, [System.Reason]
            , [Microsoft.VSTS.Common.ClosedDate]
from dbo.WorkItemsLatestUsed
where [System.WorkItemType] = 'Scenario'

In our SQL Statement, we are pulling the ID, Title, Microsoft.VSTS.Common.Rank for the iteration, and .VSTS.Common.RoughOrderOfMagnitude as the Score.  This SQL statement gives us the basis for the story Report.

Creating the report

With that SQL statement, we can create a report that contains stories the size of 4X6 index cards.  Let's set this up using a normal 8.5" X 11" page, I do that then cut out the story cards when I need them. 

First in the report, we need to add the following fields.  The System.ID, System.Title, Microsoft.Common.VSTS.RoughOrderOfMagnitude, and Iteration from the command.  The ID field is helpful to find the story in TFS later during your planning meetings with customers.  Since you may keep details in the description field.  It's easier to find those stories, especially as you collect many of these stories.  You may have as many as 200 stories in an average project, and this is a good place to do this.

Illustration 1 shows where to place the fields.  @IdNum (a formula that adds a # sign in front of the number), should be in the center at the top.  System.Title goes in the middle, The Score and Iteration number are placed at the bottom of the card.  All fonts are Arial with a 36 point unless otherwise noted.  Let's add some more formatting.

Figure 1

First we need to add a distinctive look so that each story will stand out in a planning meeting.  To do this let's use the Wingdings fonts that come with many Windows fonts.  If you don't have the Wingdings font, look for a symbol type font that can be unique.

The other thing we want to do to make the look of each card distinctive, is to give a different color to each card.  To simulate a random color, we use a formula on the font color to make it different for every 10th card.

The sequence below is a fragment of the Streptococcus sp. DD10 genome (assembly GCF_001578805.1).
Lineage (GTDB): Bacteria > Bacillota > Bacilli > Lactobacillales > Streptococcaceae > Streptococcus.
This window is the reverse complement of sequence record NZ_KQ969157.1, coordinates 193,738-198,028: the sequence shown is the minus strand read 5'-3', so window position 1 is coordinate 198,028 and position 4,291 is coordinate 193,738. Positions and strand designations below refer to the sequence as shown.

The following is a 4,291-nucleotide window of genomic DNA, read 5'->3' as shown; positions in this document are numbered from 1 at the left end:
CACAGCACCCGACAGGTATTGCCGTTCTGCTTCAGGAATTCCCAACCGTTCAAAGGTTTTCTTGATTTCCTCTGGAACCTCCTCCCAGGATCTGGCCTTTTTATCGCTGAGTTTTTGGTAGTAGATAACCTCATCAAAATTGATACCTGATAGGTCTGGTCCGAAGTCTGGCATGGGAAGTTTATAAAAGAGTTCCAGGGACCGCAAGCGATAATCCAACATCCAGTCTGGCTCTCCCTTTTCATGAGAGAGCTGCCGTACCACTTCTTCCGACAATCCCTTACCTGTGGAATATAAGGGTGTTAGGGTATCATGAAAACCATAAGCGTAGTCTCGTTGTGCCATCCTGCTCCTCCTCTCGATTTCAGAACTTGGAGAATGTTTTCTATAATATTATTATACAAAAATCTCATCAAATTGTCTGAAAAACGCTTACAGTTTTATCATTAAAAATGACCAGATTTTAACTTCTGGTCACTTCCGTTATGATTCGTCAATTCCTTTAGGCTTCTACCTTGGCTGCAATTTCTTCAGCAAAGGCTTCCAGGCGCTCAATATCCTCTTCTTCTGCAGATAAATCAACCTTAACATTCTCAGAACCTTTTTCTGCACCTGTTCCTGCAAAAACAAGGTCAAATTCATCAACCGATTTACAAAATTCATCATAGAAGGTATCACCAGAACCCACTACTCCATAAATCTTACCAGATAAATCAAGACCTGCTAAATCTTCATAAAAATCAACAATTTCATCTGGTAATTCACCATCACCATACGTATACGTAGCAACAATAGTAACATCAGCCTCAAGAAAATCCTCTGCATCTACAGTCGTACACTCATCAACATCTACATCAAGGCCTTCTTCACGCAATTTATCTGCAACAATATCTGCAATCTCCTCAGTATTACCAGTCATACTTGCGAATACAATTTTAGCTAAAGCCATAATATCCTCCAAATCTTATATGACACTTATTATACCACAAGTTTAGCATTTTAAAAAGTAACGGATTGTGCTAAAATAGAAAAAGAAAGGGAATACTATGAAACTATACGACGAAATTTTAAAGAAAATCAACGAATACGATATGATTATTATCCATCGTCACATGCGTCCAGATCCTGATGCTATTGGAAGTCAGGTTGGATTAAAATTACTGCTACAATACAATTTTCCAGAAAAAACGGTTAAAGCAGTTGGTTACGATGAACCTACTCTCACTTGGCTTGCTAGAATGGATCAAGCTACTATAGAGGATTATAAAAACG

To do this, we'll use the System.ID field, which will always be different.  This field is different then the first System.ID field we set.  We put this in the top left hand part of the card.  Let's set that System.ID font to Wingdings in the properties section.  Then in the Font Color, let's click the Formula button, and place the formula in Listing 2. 

Listing 2

iif(mid (cstr( {command.System.Id} ),3)="1", crBlack,
 iifmidcstr( {command.System.Id} ),3) ="2", crRed, 
iifmidcstr( {command.System.Id} ),3) ="3" , crBlue , 
iifmidcstr( {command.System.Id} ),3)="4", crGreen, 
iifmidcstr( {command.System.Id} ),3)="5", crPurple, 
iifmidcstr( {command.System.Id} ),3)="6", crYellow, 
iif( midcstr( {command.System.Id}),3) ="7", crGray, 
iifmidcstr( {command.System.Id} ),3)="8", crMaroon, crTeal))))))))

We also want to put this same formula in the color formula for System.Title.  This keeps the title the same color as the unique marking.  Now let's copy that System.ID with the wingding font to the right top corner, then the bottom 2 corners of each side.  Now your card is ready to print!

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Summary

In this article, we showed how to use Team Foundation Server, and Crystal Reports to create a Story Card.  This is useful for anyone using TFS as the repository for their project information for their agile project.  This card can be used for anyone who sees benefit of using a printed card over written index cards for your project.  I hope this is helpful for anyone doing XP style agile development, and happy coding.